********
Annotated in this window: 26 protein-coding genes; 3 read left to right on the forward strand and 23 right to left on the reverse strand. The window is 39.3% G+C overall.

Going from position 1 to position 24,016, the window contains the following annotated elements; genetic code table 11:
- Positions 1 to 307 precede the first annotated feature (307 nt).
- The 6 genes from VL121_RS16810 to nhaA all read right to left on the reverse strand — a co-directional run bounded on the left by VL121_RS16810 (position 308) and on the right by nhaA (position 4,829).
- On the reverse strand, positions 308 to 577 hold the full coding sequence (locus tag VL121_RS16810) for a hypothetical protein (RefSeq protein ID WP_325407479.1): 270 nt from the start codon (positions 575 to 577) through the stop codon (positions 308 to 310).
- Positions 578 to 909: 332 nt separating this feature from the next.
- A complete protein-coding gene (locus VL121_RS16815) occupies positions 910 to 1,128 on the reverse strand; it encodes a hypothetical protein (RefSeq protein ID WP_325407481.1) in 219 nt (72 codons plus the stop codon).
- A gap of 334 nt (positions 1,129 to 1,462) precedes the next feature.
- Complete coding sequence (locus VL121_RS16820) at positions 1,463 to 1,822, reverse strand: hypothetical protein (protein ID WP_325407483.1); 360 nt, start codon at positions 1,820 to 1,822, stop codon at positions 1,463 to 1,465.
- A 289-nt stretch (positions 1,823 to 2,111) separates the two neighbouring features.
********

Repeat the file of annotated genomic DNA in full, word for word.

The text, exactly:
Annotated in this window: 26 protein-coding genes; 3 read left to right on the forward strand and 23 right to left on the reverse strand. The window is 39.3% G+C overall.

Going from position 1 to position 24,016, the window contains the following annotated elements; genetic code table 11:
- Positions 1 to 307 precede the first annotated feature (307 nt).
- The 6 genes from VL121_RS16810 to nhaA all read right to left on the reverse strand — a co-directional run bounded on the left by VL121_RS16810 (position 308) and on the right by nhaA (position 4,829).
- On the reverse strand, positions 308 to 577 hold the full coding sequence (locus tag VL121_RS16810) for a hypothetical protein (RefSeq protein ID WP_325407479.1): 270 nt from the start codon (positions 575 to 577) through the stop codon (positions 308 to 310).
- Positions 578 to 909: 332 nt separating this feature from the next.
- A complete protein-coding gene (locus VL121_RS16815) occupies positions 910 to 1,128 on the reverse strand; it encodes a hypothetical protein (RefSeq protein ID WP_325407481.1) in 219 nt (72 codons plus the stop codon).
- A gap of 334 nt (positions 1,129 to 1,462) precedes the next feature.
- Complete coding sequence (locus VL121_RS16820) at positions 1,463 to 1,822, reverse strand: hypothetical protein (protein ID WP_325407483.1); 360 nt, start codon at positions 1,820 to 1,822, stop codon at positions 1,463 to 1,465.
- A 289-nt stretch (positions 1,823 to 2,111) separates the two neighbouring features.